Sunday, 10 August 2014

Some Very Glasgow Warhammer Terrain

Every once in a while Glasgow can be rather pretty.  The Gallery of Modern Art at Christmas Time.
As you will know I am a native of Glasgow: most populous city of Scotland, second city of the British Empire and (depending on how you count suburbs and stuff) third largest city in the United Kingdom.  We're home to more gangs per capita than New York and, and are the epnoymous city behind the Glasgow Effect. Gallery of Modern Art.  We are famed the world over for stabbing each other over football teams.  We are No Mean City.

Despite these grim facts, though, we have a sense of humour.  Check out the above picture and you'll see our beautiful Gallery of Modern Art and, sitting outside it, a statue of British hero the Duke of Wellington;. he who won the battle of Waterloo. Look a little closely and you'll see a decidedly Glasgow addition, though: a strange red splodge. 

What could that be, non-natives may well ask?  What would be red on a bronze statue?

It's meant affectionately, honest!
Er, it's a traffic cone.  For decades we've put a traffic cone on his head.  When the council comes to take it down, we put it back up again. When they take it down again, we put it up again and give his horse one as well.   It's a strange drunken student rite of passage to clamber up the statue and crown him.

This odd ritual is even more odd for having become famous.  It's a common picture on the front of tourist guides of Glasgow; it's on T-Shirts available in the modern art gallery; we even featured it as part of our Commonwealth Games opening ceremony last month.  it says something about Glasgow's sense of humour that what at first might seem like the desecration of a hero of Empire is in fact an odd sort of welcoming him into our family. 

The highlight of the opening ceremony.  (It wouldn't take much)

For a long time I've had half a mind to do a little Warhammer nod to this Glasgow icon.  When Wellington and his cone popped up in the Commonwealth Games, I decided it was time to stop with the excuses and start with the painting.

I've even used a Glasgow paper for the occasion!  That's patriotism!

 Nothing expensive went into making this piece.  An empty cardboard box of paperclips was the body of the monument: some smaller & larger rectangles of cardboard give it a tiered top and bottom.  Below that squares of thin card, some with scratches and cuts, give the impression of a tiled bottom.  The base is just cardboard covered in PVA then sand.

On the sides of the figure, I am nowhere near good enough to do the sort of murals that real Wellington has.  Two rectangles with frames are attached to the large sides will give the impression of brass plaques with writing. Front and back are some old High Elf shields with a Phoenix motif, attached with Milliput - my mate Dave has a Space Marine chapter with a phoenix symbol so I figure this might pass as a monument to one of their heroes.

The heart of the matter is our 40K!Wellington though.  An old plastic caparisoned horse - no, not Capri-Sunned, I said Caparisoned! - was dug out my bits box, from one of my first impulse GW buys way back in the day.  An old plastic 2nd Ed Space Marine - the kind every 40K player has at least 20 of - had his base snipped off and was glued into place, though his legs had to be bent a bit to fit.  Finally a cone as made of milliput and attached to a base of cardboard.  With his head sawn in a slanted way, 40K!Wellington can wear his cone at a jaunty angle.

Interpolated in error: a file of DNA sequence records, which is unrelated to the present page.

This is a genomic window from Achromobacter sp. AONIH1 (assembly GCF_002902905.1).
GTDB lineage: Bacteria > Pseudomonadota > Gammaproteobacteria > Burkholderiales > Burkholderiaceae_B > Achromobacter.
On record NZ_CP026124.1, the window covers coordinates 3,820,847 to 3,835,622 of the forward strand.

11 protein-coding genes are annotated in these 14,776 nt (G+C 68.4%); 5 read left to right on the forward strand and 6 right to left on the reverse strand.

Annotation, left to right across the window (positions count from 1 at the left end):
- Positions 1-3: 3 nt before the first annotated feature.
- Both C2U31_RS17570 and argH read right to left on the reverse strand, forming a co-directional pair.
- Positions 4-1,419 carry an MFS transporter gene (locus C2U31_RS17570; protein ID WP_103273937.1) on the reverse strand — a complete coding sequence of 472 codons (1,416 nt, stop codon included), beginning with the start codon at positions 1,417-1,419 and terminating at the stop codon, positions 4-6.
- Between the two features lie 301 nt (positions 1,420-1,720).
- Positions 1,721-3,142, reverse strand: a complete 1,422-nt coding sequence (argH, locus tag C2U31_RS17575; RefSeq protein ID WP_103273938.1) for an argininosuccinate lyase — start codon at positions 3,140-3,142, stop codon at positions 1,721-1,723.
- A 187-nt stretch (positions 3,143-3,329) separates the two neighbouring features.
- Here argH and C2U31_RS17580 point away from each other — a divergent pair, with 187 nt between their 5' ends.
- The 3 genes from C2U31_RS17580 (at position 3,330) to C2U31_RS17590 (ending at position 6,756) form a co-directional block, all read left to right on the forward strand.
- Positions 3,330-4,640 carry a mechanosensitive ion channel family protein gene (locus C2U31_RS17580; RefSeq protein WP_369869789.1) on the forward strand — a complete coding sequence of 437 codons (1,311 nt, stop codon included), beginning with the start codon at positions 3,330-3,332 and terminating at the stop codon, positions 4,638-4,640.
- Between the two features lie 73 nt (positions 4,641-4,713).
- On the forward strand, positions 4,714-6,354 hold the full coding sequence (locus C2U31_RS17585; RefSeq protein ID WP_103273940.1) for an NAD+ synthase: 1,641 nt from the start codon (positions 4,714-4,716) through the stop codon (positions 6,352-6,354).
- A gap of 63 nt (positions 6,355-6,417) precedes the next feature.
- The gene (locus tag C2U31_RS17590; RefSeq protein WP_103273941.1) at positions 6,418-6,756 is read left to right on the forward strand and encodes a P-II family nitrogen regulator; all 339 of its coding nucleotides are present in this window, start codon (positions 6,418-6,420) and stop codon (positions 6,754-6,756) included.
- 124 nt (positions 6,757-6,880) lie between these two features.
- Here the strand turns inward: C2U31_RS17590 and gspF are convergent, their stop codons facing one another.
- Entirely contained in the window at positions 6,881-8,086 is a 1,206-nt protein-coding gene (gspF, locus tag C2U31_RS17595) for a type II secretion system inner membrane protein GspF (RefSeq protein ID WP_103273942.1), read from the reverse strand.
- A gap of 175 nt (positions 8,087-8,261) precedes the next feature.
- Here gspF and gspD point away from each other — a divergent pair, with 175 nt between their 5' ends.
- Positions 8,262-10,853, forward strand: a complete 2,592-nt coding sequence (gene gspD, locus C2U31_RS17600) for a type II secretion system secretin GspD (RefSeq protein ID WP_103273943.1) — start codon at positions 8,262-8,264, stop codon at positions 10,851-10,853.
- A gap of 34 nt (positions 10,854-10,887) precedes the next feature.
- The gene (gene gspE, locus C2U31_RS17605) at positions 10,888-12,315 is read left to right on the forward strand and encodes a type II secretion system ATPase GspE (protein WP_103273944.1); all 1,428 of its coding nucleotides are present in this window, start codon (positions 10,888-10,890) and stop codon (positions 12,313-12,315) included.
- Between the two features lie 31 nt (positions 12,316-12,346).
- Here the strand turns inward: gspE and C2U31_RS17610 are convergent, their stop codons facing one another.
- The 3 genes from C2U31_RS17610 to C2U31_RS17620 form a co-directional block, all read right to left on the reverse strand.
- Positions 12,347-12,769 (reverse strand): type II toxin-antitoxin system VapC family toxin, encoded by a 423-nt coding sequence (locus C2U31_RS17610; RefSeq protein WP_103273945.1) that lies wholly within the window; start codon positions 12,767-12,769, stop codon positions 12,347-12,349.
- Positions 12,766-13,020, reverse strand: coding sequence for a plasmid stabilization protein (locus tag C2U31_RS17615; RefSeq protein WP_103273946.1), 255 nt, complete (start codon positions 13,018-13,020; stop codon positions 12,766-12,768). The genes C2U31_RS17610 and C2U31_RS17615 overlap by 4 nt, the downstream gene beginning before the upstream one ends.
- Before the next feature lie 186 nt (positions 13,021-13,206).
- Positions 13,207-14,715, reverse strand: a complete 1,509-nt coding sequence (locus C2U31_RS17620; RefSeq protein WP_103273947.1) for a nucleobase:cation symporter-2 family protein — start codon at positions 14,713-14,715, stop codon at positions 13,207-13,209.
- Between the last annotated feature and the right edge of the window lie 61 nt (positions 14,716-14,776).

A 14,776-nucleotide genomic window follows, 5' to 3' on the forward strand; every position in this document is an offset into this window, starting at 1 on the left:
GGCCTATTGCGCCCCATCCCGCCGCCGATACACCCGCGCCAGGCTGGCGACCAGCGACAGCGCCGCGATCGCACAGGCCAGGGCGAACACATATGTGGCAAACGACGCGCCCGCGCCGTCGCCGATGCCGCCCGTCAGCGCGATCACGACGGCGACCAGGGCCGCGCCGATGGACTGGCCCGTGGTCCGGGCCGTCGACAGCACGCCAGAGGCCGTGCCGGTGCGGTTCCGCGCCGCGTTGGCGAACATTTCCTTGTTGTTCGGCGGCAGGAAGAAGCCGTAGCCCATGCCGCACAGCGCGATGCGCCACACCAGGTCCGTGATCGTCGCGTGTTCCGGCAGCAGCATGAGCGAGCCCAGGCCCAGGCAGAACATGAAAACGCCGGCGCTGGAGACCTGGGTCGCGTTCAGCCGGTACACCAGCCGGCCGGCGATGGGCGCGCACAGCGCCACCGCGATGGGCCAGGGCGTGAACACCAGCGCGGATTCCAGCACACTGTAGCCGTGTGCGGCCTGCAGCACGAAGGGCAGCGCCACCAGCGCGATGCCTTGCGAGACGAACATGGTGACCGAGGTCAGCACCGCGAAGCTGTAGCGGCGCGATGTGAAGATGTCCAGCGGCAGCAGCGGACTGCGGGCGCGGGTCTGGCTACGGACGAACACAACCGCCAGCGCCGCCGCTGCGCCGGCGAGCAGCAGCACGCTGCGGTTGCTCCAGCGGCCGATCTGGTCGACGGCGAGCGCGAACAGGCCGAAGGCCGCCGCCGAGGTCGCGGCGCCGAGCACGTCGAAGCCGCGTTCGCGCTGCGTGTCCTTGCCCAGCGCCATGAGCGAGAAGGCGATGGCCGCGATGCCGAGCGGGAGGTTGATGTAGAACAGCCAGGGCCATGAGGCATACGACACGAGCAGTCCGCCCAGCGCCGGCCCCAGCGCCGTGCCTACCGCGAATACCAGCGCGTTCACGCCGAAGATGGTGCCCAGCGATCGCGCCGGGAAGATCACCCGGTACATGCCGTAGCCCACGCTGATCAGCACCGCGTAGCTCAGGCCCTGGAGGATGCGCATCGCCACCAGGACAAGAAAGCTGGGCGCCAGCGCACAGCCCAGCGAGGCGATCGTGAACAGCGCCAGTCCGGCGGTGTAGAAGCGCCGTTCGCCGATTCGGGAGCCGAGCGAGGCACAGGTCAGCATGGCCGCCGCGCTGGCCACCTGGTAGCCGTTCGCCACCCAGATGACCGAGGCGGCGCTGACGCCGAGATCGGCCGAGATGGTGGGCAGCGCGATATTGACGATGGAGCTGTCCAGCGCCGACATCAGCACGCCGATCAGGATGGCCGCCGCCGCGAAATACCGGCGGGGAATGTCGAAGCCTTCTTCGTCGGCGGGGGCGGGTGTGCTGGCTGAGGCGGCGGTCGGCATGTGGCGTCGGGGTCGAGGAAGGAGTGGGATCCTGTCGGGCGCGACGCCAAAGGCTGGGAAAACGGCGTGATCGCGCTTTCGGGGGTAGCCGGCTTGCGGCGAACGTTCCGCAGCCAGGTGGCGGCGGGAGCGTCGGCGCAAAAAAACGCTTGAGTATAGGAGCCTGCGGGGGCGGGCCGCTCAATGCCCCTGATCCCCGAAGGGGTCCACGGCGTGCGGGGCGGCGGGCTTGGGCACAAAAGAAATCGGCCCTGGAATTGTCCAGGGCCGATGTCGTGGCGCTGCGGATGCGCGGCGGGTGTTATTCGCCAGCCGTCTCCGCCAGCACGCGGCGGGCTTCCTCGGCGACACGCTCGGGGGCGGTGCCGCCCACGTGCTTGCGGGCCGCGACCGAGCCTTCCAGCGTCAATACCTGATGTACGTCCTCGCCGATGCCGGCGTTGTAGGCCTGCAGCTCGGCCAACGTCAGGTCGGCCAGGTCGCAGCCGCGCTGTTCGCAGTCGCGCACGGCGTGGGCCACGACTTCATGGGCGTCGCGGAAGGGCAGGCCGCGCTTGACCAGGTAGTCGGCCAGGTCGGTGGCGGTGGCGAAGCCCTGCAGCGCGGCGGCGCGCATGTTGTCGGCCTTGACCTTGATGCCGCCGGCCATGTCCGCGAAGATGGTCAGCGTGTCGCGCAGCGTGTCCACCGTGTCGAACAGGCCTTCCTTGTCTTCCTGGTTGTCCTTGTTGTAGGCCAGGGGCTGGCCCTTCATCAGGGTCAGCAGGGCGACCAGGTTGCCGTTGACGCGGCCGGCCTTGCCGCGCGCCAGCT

After base coating
A spray of black undercoat followed then base coating began.  The sand was given the usual Mephiston Red, and the cone was given that too.  My last dregs of Astronomicon Grey were painted over all the stone - I didn't sweat this too much, the streaky look adds to the stoney/marbley factor for me.

The actual statue itself I painted using hints I got from this Tabletops Minions video.  First the whole piece was drybrushed in Dwarf Bronze, always stroking downwards.  I kept this up until the statue appeared as though it was a dirty bronze.  The same was done for the shields and plaques.

Dirty Bronze
Then I mixed up a wash for the verdigris.  For my wash I used equal parts of Games Workshop's Warpstone Glow, a bright green colour, with Vallejo Paint's Sky Blue.  This made a pale green "Statue of Liberty" sort of colour which I watered down to make into a "dirty water" sort of consistency - I like my washes to, when I paint them on a solid surface, contract into themselves somewhat.

The desired hue, in need of more water.

I lathered this onto all the bronze sections.  At first it seemed a bit too thick, but oin drying the desired look was achieved - a streaky greeny blue finish with some bronze showing through.  I added a touch more bronze drybrushing where the effect was too strong but the job was a good 'un.

It was just finalising time now.  Some streaky black paint to the plaque gives the vague impression of writing.  A dark wash over the stone tiles tries to draw attention to the cracks.  A Mephiston Red/Army Painter Orange mix was added to all the cone bar the base - a little drop of pure orange at the top gave highlighting.  Add a rough white stripe on the cone and....

I can almost smell the air pollution
Bob is your Techmarine!  One 40K!Wellington statue stands before you.

Now to get a game with him as part of it.  "Protect the Cone" as an objective, anyone?

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